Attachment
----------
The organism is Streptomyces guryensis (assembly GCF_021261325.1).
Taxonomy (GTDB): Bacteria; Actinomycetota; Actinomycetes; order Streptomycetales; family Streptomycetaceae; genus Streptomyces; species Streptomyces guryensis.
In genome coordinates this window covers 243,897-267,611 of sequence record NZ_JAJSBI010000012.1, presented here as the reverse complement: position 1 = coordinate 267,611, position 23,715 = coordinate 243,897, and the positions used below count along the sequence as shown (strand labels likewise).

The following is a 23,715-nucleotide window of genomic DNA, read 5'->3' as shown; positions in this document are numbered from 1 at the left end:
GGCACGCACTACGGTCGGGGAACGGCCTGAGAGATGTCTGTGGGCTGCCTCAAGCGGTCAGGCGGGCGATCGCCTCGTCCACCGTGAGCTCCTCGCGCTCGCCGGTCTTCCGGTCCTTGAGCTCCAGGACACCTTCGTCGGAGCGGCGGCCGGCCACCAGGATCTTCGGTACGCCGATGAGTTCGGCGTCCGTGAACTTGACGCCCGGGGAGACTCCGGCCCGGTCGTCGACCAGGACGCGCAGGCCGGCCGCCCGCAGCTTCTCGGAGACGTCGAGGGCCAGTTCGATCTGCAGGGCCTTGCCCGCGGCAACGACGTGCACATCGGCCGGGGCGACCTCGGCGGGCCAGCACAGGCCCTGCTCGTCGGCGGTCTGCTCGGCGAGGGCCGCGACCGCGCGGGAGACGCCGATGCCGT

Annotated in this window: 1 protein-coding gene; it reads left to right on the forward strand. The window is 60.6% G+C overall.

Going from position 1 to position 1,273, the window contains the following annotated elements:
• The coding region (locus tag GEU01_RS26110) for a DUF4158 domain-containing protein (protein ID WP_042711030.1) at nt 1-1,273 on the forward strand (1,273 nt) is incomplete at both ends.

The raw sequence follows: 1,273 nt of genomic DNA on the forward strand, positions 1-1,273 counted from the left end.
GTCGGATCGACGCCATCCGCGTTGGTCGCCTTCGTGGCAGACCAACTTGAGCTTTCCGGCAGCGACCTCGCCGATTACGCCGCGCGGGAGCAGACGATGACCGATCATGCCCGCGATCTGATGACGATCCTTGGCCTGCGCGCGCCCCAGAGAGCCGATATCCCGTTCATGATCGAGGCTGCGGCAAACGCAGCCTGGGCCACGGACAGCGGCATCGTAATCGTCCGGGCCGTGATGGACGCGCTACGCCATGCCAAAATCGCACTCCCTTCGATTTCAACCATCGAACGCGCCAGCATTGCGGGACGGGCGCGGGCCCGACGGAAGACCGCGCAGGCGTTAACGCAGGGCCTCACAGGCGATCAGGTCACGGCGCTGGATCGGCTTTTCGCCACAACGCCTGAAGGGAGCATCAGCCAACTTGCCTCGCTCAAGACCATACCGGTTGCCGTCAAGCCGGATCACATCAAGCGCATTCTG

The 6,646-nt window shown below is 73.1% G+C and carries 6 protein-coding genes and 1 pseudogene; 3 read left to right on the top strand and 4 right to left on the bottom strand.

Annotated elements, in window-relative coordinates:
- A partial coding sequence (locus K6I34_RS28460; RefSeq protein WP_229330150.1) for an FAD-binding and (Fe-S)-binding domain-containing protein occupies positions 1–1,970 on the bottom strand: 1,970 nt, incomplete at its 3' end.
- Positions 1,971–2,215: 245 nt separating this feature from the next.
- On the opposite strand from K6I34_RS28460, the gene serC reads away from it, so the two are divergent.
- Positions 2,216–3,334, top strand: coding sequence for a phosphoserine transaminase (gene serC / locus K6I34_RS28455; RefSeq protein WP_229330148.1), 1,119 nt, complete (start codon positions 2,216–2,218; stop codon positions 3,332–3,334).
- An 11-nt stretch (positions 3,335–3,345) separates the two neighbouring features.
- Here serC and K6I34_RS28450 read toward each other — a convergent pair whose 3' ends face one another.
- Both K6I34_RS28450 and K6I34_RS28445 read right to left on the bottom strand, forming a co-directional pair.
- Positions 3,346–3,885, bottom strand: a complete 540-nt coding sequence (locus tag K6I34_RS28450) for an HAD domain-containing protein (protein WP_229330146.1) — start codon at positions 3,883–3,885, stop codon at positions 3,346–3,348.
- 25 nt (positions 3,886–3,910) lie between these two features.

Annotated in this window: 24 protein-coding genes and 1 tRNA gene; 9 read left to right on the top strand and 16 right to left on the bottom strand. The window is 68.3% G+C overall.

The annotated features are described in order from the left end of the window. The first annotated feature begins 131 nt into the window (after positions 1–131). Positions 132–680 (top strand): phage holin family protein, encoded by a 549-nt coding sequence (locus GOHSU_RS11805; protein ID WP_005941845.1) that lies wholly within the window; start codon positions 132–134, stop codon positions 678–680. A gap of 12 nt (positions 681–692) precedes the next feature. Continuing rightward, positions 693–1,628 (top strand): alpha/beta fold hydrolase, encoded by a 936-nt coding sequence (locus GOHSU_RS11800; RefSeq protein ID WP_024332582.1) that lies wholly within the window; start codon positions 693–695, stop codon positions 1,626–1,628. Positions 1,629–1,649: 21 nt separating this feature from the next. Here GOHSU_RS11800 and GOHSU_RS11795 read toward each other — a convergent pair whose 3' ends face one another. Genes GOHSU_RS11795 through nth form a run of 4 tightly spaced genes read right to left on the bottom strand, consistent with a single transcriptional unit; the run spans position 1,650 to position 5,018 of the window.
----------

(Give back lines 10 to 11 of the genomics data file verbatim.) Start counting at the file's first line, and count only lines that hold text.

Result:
GTCGGATCGACGCCATCCGCGTTGGTCGCCTTCGTGGCAGACCAACTTGAGCTTTCCGGCAGCGACCTCGCCGATTACGCCGCGCGGGAGCAGACGATGACCGATCATGCCCGCGATCTGATGACGATCCTTGGCCTGCGCGCGCCCCAGAGAGCCGATATCCCGTTCATGATCGAGGCTGCGGCAAACGCAGCCTGGGCCACGGACAGCGGCATCGTAATCGTCCGGGCCGTGATGGACGCGCTACGCCATGCCAAAATCGCACTCCCTTCGATTTCAACCATCGAACGCGCCAGCATTGCGGGACGGGCGCGGGCCCGACGGAAGACCGCGCAGGCGTTAACGCAGGGCCTCACAGGCGATCAGGTCACGGCGCTGGATCGGCTTTTCGCCACAACGCCTGAAGGGAGCATCAGCCAACTTGCCTCGCTCAAGACCATACCGGTTGCCGTCAAGCCGGATCACATCAAGCGCATTCTG

The 6,646-nt window shown below is 73.1% G+C and carries 6 protein-coding genes and 1 pseudogene; 3 read left to right on the top strand and 4 right to left on the bottom strand.